There is a growing body of evidence that coffee may be good for your long-term health, reducing the risk of type II diabetes, Alzheimer's and Parkinson's. According to one recent meta-study, it may also lower your risk of liver damage from boozing. The study was conducted by scientists from the University of Southampton. It's not a clinical trial — rather, researchers pooled results from nine previous studies that recorded both the incidence of liver cirrhosis and caffeine consumption. In total, 432,133 participants contributed to the studies, across a broad demographic range.
Liver cirrhosis is a big killer, claiming over a million people worldwide every year. It's most famously caused by excessive long-term alcohol consumption, but also brought about by hepatitis infections, immune disorders and even obesity or diabetes.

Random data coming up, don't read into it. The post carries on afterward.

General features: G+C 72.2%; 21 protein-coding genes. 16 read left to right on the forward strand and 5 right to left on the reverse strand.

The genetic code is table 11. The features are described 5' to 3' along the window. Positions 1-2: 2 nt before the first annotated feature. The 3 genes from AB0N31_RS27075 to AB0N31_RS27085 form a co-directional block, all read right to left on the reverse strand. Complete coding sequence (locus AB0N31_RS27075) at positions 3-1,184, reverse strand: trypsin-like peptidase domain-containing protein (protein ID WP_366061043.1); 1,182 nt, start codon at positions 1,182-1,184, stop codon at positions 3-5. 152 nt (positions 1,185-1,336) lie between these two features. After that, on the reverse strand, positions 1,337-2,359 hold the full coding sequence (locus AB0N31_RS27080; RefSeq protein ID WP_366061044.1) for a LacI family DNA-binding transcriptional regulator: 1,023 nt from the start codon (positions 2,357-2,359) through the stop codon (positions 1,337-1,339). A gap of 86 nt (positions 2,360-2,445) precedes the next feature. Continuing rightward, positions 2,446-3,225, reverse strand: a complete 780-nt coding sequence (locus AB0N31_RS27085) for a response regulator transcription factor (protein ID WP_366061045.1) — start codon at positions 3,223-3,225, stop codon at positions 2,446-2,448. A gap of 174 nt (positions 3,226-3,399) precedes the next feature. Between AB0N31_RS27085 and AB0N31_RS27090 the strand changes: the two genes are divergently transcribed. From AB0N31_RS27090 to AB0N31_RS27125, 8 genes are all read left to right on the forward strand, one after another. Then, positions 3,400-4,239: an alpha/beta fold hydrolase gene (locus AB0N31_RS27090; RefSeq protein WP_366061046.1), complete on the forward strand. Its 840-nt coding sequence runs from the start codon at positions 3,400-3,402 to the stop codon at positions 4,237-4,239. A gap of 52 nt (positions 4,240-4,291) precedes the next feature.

The results of the meta-study demonstrate a significant protective effect from consuming coffee: the analysis shows that increasing coffee consumption by two cups per day halves the risk of liver cirrhosis, including alcoholic cirrhosis. The halving of the risk also holds true for death rates. The stats get better the more coffee you consume: four cups a day drops the risk of liver cirrhosis by 65 per cent.
Given the complex chemical makeup of coffee, it's difficult to say exactly how the caffeine is protecting the liver. This is also only a meta-study: although the analysis seems robust, controlling for bias and variables across that great a sample size and time period is an imperfect science at best.